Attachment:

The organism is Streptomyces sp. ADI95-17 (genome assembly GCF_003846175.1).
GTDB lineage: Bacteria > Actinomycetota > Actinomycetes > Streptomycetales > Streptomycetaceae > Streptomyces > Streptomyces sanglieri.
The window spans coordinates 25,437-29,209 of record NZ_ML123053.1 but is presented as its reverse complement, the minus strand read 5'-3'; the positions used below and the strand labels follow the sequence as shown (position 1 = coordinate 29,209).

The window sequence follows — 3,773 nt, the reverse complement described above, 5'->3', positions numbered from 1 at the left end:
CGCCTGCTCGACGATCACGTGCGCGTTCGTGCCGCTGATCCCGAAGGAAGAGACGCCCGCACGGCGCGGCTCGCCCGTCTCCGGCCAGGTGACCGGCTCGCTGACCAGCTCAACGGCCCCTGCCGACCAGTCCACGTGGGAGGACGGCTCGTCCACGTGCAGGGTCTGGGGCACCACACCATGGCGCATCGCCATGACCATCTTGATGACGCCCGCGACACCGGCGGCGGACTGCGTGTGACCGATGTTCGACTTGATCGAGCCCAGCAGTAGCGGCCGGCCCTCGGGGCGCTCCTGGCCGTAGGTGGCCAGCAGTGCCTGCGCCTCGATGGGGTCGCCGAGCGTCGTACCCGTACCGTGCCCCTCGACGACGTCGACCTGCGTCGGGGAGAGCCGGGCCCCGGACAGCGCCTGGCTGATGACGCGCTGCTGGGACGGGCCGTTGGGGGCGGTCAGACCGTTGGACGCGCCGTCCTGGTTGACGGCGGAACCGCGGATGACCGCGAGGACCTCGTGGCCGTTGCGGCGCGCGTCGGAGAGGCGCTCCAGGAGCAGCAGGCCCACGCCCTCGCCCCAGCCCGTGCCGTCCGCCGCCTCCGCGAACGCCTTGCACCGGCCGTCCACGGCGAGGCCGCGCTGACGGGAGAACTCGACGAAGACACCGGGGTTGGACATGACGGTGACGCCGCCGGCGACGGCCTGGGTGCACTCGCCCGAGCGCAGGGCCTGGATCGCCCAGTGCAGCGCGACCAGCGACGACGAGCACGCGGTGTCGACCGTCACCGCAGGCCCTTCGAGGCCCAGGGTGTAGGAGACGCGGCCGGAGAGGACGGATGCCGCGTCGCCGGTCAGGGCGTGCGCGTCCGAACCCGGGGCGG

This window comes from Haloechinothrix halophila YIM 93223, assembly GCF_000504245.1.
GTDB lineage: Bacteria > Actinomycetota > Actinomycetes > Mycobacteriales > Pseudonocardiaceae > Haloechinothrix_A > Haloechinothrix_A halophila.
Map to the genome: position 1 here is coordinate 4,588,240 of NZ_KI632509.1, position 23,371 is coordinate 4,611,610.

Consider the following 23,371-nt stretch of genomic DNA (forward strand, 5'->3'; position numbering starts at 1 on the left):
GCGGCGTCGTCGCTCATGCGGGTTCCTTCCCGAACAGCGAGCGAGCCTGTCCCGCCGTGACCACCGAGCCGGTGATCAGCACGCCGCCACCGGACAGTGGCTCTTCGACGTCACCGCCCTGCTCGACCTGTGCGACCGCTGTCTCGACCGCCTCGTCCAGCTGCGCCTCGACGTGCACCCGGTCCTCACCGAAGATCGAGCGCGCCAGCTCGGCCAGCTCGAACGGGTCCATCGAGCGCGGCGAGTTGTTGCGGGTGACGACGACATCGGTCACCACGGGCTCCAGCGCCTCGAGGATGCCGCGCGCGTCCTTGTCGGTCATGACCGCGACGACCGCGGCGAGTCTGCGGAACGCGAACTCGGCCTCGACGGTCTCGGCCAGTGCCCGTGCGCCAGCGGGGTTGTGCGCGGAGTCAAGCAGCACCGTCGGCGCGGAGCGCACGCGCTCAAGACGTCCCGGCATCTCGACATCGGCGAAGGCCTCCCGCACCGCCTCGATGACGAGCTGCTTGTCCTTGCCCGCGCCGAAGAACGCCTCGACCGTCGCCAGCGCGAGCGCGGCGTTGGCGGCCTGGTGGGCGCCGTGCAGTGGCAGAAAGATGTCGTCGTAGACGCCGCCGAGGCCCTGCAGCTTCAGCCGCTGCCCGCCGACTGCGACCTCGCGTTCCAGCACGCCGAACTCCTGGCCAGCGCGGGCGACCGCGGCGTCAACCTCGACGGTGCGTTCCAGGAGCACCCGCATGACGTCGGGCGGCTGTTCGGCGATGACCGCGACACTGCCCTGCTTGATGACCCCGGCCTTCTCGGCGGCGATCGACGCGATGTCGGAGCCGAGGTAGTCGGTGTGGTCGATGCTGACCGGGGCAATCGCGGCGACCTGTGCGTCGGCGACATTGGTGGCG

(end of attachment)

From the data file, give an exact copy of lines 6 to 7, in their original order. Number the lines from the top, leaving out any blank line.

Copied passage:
This window comes from Haloechinothrix halophila YIM 93223, assembly GCF_000504245.1.
GTDB lineage: Bacteria > Actinomycetota > Actinomycetes > Mycobacteriales > Pseudonocardiaceae > Haloechinothrix_A > Haloechinothrix_A halophila.